Bringing Home the Dazzle of Tavern on the Green

It may be to too late to try their famous lamb or lobster bisque, but many folks got one last taste of the dazzle that was Tavern on the Green. In a three-day auction last week, more than 1,00 in-house and online bidders were given an opportunity to take home a piece of memorabilia from the landmark Central Park restaurant. Close to 500 people crowded into the Crystal Room, and stood in lines 144-people deep to attend this one-of-a-kind event.

Facing bankruptcy, the company auctioned off 25,000 items, sure to spark lifelong memories, including a silver cake stand sold for $900 and 24 banana-split dishes sold for $175, three leaded-glass ceilings from one of Mr. LeRoy’s previous restaurants (Maxwell’s Plum, sold for a total of more than $350,000 including the premium), a stained-glass peacock sold for $750,000, rare chestnut paneling (sculptural figures in the decorative ceiling of the Crystal Room and a 40-foot-long mural from the Park Room were bought by the city of New York for close to $150,000, including the premium), the first doorman’s coat (several for up for auction) went for $500, and the famous Tavern on the Green Wurlitzer jukebox brought in $7,000.

The New York Times reported that as the sale ended on January 15, it had taken in close to $3.5 million including the 22 percent premium the fee buyers paid to Guernsey’s auction house, which conducted the sale. Sotheby’s had assessed a portion of the inventory at $8 million, before the economic downturn.

Sadly, the auction brought in much less than the $9 million owed to more than 450 unsecured creditors of Tavern, which served its last meal on New Year’s Day. So far, more of the money realized from Tavern’s assets has gone to TD Bank, their lone secured creditor, which is owed $6.6 million. Aside from the auction proceeds, $3.5 million was paid from the sale of Tavern’s Long Island City warehouse.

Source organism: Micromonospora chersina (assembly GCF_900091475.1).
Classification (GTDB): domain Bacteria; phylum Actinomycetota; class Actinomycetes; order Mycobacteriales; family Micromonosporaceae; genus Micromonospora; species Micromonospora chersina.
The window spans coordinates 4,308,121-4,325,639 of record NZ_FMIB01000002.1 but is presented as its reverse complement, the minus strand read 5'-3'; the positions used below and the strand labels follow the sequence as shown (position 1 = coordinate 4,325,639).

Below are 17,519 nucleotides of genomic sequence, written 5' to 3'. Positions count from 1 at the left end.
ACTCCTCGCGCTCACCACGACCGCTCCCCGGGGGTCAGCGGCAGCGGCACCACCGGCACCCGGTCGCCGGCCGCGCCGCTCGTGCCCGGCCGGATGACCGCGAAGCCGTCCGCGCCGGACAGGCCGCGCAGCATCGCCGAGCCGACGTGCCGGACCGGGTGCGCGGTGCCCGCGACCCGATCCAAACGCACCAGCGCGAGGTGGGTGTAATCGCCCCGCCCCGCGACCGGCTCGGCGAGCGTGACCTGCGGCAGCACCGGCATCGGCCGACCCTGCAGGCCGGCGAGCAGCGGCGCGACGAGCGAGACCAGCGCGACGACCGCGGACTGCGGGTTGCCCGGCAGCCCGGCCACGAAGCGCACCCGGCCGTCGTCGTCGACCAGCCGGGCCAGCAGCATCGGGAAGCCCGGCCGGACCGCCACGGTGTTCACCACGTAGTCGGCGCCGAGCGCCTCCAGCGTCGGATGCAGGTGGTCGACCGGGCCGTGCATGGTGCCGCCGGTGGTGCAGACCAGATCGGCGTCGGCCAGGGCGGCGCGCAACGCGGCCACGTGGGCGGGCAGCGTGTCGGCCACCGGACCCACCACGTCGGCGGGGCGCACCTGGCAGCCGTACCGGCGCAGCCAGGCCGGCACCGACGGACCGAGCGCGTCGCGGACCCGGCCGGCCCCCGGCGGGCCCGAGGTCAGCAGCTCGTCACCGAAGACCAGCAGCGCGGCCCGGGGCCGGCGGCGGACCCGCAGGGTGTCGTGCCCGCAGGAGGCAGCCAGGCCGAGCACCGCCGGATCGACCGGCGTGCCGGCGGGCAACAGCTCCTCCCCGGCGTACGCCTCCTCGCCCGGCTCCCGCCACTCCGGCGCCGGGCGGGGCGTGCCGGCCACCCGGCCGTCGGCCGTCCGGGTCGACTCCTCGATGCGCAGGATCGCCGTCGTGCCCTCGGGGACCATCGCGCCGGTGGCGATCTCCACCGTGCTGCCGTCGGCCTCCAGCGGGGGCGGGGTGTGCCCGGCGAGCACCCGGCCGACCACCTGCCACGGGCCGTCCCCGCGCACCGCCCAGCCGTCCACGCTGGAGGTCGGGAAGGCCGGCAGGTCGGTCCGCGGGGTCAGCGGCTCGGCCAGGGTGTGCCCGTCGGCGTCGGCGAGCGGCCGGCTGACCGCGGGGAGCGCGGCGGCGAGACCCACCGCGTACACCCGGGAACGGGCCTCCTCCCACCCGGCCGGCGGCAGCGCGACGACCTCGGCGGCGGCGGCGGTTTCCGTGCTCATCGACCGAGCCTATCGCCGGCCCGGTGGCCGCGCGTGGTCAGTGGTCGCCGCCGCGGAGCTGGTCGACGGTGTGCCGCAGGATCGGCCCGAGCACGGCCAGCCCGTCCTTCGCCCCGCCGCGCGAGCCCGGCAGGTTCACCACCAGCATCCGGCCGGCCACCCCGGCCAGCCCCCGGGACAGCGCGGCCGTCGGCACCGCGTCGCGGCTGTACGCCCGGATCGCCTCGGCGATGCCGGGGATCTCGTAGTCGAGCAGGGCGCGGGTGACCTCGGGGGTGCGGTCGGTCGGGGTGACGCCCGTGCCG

Everyone is now on edge waiting for the court’s decision on the restaurant’s most important asset–the Tavern on the Green name, valued at $19 million. A federal judge is determining who owns the trademark-New York City or the family of restaurateur Warner LeRoy, who has run the restaurant since 1976.

Warner LeRoy was the man who made Tavern one of the highest grossing restaurants in the nation. He handed over the restaurant to his daughter, Jennifer Oz LeRoy before he died at age 65 in 2001.

So what happened to the celebrated banquet hall and restaurant? Michael Desiderio, Tavern’s Chief Operating Officer told the New York Times that “the restaurant’s revenues began to fall as early as late 2007.” He quoted the economy as a major factor, but also mentioned that “the restaurant was unable to book as many reservations for weddings and banquets because of the uncertainty over ownership of the license, which expires December 31.”

The Parks Department requested proposals for the license in February, and in August awarded a 20-year license to Dean J. Poll, who runs the Central Park Boathouse restaurant, a surprising move that spurned Jennifer LeRoy’s company, Tavern on the Green Limited Partnership.

Poll has yet to sign the contract with the city and thus far, the reopening date is not announced.